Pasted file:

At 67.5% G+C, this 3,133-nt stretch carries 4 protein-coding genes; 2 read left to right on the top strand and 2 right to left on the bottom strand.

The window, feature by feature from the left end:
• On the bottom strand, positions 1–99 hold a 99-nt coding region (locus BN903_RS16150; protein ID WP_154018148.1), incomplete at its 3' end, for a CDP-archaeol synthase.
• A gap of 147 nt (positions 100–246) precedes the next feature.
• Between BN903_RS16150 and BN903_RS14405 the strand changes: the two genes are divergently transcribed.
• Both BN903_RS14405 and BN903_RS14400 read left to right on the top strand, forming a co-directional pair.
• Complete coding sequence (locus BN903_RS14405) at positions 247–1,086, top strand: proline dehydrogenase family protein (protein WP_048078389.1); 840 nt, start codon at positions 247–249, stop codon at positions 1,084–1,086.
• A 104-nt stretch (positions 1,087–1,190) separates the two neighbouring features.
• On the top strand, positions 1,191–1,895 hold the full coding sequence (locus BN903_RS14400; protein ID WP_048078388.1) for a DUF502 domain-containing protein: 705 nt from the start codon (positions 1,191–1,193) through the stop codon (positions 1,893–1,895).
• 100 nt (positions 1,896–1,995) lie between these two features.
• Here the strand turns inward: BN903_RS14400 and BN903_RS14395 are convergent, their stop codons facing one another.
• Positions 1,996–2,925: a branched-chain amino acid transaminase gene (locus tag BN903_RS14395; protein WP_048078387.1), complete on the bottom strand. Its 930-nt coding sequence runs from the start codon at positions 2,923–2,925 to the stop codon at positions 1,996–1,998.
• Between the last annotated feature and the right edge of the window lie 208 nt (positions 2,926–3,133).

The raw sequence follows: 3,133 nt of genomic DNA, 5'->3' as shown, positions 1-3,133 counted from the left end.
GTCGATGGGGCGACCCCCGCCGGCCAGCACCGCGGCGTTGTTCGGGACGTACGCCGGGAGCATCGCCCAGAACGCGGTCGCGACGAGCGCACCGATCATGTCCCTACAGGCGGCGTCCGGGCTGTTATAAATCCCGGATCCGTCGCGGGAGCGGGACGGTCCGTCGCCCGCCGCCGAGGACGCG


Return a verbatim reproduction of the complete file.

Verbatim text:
At 67.5% G+C, this 3,133-nt stretch carries 4 protein-coding genes; 2 read left to right on the top strand and 2 right to left on the bottom strand.

The window, feature by feature from the left end:
• On the bottom strand, positions 1–99 hold a 99-nt coding region (locus BN903_RS16150; protein ID WP_154018148.1), incomplete at its 3' end, for a CDP-archaeol synthase.
• A gap of 147 nt (positions 100–246) precedes the next feature.
• Between BN903_RS16150 and BN903_RS14405 the strand changes: the two genes are divergently transcribed.
• Both BN903_RS14405 and BN903_RS14400 read left to right on the top strand, forming a co-directional pair.
• Complete coding sequence (locus BN903_RS14405) at positions 247–1,086, top strand: proline dehydrogenase family protein (protein WP_048078389.1); 840 nt, start codon at positions 247–249, stop codon at positions 1,084–1,086.
• A 104-nt stretch (positions 1,087–1,190) separates the two neighbouring features.
• On the top strand, positions 1,191–1,895 hold the full coding sequence (locus BN903_RS14400; protein ID WP_048078388.1) for a DUF502 domain-containing protein: 705 nt from the start codon (positions 1,191–1,193) through the stop codon (positions 1,893–1,895).
• 100 nt (positions 1,896–1,995) lie between these two features.
• Here the strand turns inward: BN903_RS14400 and BN903_RS14395 are convergent, their stop codons facing one another.
• Positions 1,996–2,925: a branched-chain amino acid transaminase gene (locus tag BN903_RS14395; protein WP_048078387.1), complete on the bottom strand. Its 930-nt coding sequence runs from the start codon at positions 2,923–2,925 to the stop codon at positions 1,996–1,998.
• Between the last annotated feature and the right edge of the window lie 208 nt (positions 2,926–3,133).

The raw sequence follows: 3,133 nt of genomic DNA, 5'->3' as shown, positions 1-3,133 counted from the left end.
GTCGATGGGGCGACCCCCGCCGGCCAGCACCGCGGCGTTGTTCGGGACGTACGCCGGGAGCATCGCCCAGAACGCGGTCGCGACGAGCGCACCGATCATGTCCCTACAGGCGGCGTCCGGGCTGTTATAAATCCCGGATCCGTCGCGGGAGCGGGACGGTCCGTCGCCCGCCGCCGAGGACGCG